So How Does Ghostwriting Work

Different ghostwriters have different writing capacities with their clients. It’s important to establish these roles up front so that both client and ghostwriter are clear on what is expected. I’ll share an example of a fairly typical book project. 

Before deciding to work together, I always schedule an initial interview with a client (preferably via video) to hear a little of their story, understand what their book will be about, and to hear how far along they are in their development. This interview is always free (see below for more on pricing). So, let’s say me and my client have decided to work together. Great! 

First, I have the client send over an outline of their book with a simple synopsis–a “what this book is about” in a sentence or three. If they do not yet have an outline, we’ll work on that together first. 

Next I’ll ask to see any other work or projects the client has written (whether by their own pen or a ghost’s), so I can better understand their voice and potentially pull from some of that material as I go. 

Then, we’ll schedule weekly or biweekly meetings where I interview the client about each point on their outline. The material grows and grows, I’ll send clarifying questions between interviews, and I’ll start writing the book, restructuring the outline as I go. 

Structure is a huge role of the ghostwriter. Two notes on structure:

One: A client may have all of their ideas and anecdotes ready to share, but are quite unclear on how everything will fit together. Ghost to the rescue!

Two: Oftentimes, I’m not certain of a book’s final structure until fairly deep into the creative process. Writing takes time! After I’ve had a few weeks to work through a portion of the book, I’ll send the first chapter or two to the client to make sure I’m on the right track, that the material is aligning with their vision, and that the voice is theirs. Once I get the green light, I forge ahead, consistently checking in along the way.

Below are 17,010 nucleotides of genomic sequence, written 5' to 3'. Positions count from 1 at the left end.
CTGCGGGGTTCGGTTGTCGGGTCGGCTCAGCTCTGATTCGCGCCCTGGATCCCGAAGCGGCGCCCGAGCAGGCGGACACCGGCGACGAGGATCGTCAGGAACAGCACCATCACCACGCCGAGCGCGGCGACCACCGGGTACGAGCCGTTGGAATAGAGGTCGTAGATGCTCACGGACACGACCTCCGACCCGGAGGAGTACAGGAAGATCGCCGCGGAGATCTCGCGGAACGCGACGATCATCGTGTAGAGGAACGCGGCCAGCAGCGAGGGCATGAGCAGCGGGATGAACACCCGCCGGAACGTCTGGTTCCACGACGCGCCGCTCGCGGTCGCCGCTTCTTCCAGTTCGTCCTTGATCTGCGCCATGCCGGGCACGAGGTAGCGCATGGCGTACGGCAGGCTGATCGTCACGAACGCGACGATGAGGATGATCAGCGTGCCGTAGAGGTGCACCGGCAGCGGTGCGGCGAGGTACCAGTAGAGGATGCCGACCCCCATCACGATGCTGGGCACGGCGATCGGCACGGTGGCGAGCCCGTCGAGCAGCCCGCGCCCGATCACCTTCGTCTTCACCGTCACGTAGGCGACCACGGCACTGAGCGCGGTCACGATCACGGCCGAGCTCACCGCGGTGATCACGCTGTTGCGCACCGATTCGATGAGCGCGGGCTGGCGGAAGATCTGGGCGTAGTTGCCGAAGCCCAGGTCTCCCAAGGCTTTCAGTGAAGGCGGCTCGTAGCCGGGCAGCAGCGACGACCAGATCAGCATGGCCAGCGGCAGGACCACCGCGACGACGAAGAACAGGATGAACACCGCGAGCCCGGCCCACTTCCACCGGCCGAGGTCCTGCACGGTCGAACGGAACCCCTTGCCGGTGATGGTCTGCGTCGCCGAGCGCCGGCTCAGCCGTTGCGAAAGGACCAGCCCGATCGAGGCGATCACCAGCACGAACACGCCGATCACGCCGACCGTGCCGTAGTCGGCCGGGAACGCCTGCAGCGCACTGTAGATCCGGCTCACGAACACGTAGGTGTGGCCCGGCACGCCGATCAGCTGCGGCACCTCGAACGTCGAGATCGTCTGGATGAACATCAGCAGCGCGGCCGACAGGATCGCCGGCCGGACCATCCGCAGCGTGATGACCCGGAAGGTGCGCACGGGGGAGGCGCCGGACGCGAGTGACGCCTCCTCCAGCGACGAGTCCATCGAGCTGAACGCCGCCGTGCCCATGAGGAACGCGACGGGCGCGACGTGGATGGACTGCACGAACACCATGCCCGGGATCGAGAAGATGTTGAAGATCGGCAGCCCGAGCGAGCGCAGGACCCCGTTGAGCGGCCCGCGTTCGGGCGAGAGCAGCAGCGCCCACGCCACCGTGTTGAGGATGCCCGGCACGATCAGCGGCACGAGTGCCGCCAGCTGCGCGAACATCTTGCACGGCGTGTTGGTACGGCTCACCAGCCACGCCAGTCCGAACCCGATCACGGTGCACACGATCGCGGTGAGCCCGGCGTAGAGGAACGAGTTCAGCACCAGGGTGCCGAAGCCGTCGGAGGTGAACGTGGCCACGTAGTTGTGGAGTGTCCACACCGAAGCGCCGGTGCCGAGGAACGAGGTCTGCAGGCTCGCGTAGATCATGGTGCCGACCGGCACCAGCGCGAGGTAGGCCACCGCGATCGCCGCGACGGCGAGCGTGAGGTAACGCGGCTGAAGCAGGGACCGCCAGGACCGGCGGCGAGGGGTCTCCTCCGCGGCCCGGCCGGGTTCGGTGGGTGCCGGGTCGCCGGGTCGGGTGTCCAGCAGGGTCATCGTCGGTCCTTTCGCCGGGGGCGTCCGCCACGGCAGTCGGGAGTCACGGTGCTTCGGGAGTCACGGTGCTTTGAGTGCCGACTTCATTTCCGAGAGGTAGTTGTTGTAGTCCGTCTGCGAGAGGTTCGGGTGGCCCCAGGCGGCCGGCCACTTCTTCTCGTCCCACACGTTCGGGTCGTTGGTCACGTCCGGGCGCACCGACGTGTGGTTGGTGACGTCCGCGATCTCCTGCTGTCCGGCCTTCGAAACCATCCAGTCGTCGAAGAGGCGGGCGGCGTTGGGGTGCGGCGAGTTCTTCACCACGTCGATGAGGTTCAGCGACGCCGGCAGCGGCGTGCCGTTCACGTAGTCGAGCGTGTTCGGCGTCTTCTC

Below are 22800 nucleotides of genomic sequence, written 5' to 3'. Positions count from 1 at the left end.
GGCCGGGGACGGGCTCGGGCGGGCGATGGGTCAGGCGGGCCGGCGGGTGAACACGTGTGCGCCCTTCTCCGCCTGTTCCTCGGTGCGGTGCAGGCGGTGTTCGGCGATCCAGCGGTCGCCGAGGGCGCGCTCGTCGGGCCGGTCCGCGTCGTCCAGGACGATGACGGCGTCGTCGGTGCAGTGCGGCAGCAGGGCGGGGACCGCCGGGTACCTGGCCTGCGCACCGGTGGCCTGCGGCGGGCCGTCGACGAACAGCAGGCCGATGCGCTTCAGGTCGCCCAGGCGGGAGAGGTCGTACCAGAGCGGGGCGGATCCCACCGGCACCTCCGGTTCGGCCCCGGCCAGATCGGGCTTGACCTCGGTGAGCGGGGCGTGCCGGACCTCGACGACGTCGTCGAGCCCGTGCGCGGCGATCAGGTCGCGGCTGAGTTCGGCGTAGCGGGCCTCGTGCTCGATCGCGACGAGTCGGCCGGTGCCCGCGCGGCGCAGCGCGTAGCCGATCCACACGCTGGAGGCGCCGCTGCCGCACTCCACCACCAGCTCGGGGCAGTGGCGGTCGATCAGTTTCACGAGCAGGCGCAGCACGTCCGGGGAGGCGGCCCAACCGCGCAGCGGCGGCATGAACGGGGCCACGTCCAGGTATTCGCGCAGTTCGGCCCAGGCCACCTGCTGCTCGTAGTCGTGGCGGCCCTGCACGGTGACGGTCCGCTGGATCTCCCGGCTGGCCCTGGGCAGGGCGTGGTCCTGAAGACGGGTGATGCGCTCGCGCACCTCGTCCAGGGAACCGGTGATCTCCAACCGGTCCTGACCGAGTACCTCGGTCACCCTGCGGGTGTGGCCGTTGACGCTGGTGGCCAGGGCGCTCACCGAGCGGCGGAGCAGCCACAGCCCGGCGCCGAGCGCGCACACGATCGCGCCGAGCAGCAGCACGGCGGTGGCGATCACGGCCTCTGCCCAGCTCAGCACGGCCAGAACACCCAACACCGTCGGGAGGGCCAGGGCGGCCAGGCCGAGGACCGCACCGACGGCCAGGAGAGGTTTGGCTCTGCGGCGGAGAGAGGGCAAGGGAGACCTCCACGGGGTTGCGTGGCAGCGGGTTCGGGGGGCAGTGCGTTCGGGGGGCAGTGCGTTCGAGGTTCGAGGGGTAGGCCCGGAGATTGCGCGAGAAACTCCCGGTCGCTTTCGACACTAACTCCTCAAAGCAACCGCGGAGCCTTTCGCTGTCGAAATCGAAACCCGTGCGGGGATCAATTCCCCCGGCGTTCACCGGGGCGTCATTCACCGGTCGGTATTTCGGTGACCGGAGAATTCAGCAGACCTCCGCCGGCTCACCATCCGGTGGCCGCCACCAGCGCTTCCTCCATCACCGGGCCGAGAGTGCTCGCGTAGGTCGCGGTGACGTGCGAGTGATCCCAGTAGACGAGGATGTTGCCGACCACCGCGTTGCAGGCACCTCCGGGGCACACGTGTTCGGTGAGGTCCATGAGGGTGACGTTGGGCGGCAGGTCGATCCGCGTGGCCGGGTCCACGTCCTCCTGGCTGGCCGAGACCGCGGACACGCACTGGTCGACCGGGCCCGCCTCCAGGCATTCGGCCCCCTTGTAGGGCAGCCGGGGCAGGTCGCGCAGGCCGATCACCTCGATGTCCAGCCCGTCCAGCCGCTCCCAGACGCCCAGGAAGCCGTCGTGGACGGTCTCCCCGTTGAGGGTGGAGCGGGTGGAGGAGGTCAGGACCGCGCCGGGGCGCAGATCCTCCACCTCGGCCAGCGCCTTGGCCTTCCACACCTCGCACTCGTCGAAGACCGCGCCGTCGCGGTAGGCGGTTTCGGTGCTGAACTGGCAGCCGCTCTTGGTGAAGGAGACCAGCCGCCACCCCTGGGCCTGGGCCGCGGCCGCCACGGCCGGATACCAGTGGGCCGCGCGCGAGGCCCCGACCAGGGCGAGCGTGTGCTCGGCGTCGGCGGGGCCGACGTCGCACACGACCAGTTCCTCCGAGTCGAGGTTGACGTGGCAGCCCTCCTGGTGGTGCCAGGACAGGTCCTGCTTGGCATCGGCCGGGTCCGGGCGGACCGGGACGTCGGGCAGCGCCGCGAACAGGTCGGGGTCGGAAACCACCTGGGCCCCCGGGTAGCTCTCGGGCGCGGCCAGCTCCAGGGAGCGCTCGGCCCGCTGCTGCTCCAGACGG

What Should I Ask of a Potential Ghostwriter? 

There’s plenty more I could share here but I’ll save that for part two of this piece. Some of the most important things to ask for are: 

  • Writing samples and testimonials. Do you like their style? Does this writer have other published works and good client relationships? 
  • A getting-to-know you chat. You’re going to be spending a lot of time together. For both sides of the table: don’t you want that time be enjoyable? If every time you hear your ghost (or client) speak you can’t wait until they shut up, probably not a great fit. 
  • What are their areas of expertise, if they have any? This may be important for some projects and less so for others. For example, memoir doesn’t require a subject matter expert, but most medical books might need someone with a medical background in some capacity. My undergrad is in nutrition, so my initial area of writing expertise was nutrition and general wellness. With experience, my expertise list grew. After years of working in mental health, then working with several clinicians on their books and online courses, I now include “mental health” on my list. For the right ghost, the subject matter is less important than their ability as an interviewer and writer.